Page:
"A lot of things you need to be secure don't involve money...risk assessment, having an editor in-house review the risk assessment and use it as a point of departure to come to a real understanding about the risks that are being undertaken. That's not about money. It's about time and energy. We're encouraging news managers to make that a priority."

Still, he adds there are simply some things no conflict journalist should go without, namely hostile environment and emergency first aid training, which he says is often required for staff reporters but rarely provided to freelancers.

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James Foley among ancient ruins in the Idlib countryside in Syria, June 7, 2012.
Nicole Tung

Several popular five-day hostile environment training courses cost $3,000 and along with insurance, it is frequently a cost freelancers choose to forgo due to personal financial constraints.

Outside of paying for their own protection, freelance reporters find themselves paying out of pocket for the basics of reporting a story, including drivers and translators.

"When I was in Afghanistan, over about a two-year period, I had to spend $30,000 out of pocket just for things like working with a fixer and transportation. If you're with a staff outlet, that's paid for you," Tom A. Peter, a seasoned freelance journalist, told CBS News.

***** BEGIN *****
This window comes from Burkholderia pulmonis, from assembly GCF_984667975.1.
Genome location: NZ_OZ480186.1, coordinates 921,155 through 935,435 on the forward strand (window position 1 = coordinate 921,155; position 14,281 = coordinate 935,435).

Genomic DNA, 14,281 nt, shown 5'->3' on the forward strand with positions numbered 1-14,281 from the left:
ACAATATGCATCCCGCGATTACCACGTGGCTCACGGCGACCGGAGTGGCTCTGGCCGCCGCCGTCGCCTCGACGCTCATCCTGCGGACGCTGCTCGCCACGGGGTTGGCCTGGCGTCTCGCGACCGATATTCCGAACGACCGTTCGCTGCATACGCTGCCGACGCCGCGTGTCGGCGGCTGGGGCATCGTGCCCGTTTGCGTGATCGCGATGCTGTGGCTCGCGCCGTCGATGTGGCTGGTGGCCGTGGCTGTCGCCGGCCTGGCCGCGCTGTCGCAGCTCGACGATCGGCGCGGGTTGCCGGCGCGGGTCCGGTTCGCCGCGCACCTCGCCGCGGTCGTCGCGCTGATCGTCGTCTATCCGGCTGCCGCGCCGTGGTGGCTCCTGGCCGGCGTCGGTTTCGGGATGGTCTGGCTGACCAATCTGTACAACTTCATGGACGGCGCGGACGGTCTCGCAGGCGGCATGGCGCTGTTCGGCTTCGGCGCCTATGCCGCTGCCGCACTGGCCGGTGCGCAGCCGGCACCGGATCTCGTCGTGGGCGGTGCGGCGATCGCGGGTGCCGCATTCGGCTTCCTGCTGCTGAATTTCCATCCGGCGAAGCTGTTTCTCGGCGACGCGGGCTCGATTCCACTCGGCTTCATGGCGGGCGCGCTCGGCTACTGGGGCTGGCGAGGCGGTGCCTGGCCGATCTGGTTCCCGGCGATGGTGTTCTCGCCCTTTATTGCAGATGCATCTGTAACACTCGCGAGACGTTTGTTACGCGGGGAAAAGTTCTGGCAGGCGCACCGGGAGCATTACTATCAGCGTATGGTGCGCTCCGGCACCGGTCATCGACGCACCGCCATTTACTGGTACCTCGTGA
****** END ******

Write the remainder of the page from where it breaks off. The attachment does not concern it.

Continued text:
For Tung, her reporting expenses "all comes out pocket," which makes it difficult to break even, let alone earn an income.

"Sometimes we're paid a day rate that can barely cover the overhead of our operations," she said.

"I would lose an entire day" dealing with logistical and budget constraints such as obtaining a generator for camera equipment, Peter said.

"Things like that wear you down" and can distract a journalist from safety concerns and situational awareness in conflict zones, he said.

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James Foley and Nicole Tung in Syria in 2012.
Nicole Tung

But, he says, there is always the worry that if you ask for too much, an outlet will lose interest in your work.

"Every freelancer deals with the stress of worrying that 'If I ask for this expense to be reimbursed, are they going to stop working with me? Is there someone else out there willing to eat all their own costs and his work is good enough?'"

Peter's concern that less experienced journalists are willing to report from hostile regions and demand less from budget-conscious news outlets is a very real one, says Smyth, given the shifting media landscape.

"What's changed is that there is a shared interest between startups and aspiring young journalists to want to get news covered that wouldn't otherwise be covered," Smyth said.

"These aspiring freelancers just want to get published ... so they can't go to the outlet and say, 'I want you to publish me and I want equipment, insurance, and training.' The outlets will go to someone else."

"As a freelancer, it's really hard to speak up sometimes to ask for things that should just be a given," Peter said.

As for the news outlets, he said, "I think it's unethical to take [work] from freelancers in these places if you're not sharing in the risk."